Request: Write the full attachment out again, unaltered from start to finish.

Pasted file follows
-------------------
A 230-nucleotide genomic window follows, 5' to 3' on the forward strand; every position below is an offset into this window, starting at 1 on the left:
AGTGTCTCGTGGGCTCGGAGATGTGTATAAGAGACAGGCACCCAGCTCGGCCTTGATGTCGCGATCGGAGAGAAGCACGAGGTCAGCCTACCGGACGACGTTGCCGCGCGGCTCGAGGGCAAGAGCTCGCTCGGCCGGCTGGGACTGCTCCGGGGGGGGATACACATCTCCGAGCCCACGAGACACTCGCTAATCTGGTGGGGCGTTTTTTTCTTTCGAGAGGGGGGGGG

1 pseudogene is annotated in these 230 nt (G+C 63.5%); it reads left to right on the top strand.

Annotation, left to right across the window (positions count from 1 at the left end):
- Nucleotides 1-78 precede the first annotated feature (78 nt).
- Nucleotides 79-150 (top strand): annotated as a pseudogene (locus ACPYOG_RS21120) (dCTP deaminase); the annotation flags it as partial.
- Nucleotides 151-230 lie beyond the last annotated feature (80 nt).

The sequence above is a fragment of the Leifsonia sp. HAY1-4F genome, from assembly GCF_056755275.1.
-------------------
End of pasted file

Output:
A 230-nucleotide genomic window follows, 5' to 3' on the forward strand; every position below is an offset into this window, starting at 1 on the left:
AGTGTCTCGTGGGCTCGGAGATGTGTATAAGAGACAGGCACCCAGCTCGGCCTTGATGTCGCGATCGGAGAGAAGCACGAGGTCAGCCTACCGGACGACGTTGCCGCGCGGCTCGAGGGCAAGAGCTCGCTCGGCCGGCTGGGACTGCTCCGGGGGGGGATACACATCTCCGAGCCCACGAGACACTCGCTAATCTGGTGGGGCGTTTTTTTCTTTCGAGAGGGGGGGGG

1 pseudogene is annotated in these 230 nt (G+C 63.5%); it reads left to right on the top strand.

Annotation, left to right across the window (positions count from 1 at the left end):
- Nucleotides 1-78 precede the first annotated feature (78 nt).
- Nucleotides 79-150 (top strand): annotated as a pseudogene (locus ACPYOG_RS21120) (dCTP deaminase); the annotation flags it as partial.
- Nucleotides 151-230 lie beyond the last annotated feature (80 nt).

The sequence above is a fragment of the Leifsonia sp. HAY1-4F genome, from assembly GCF_056755275.1.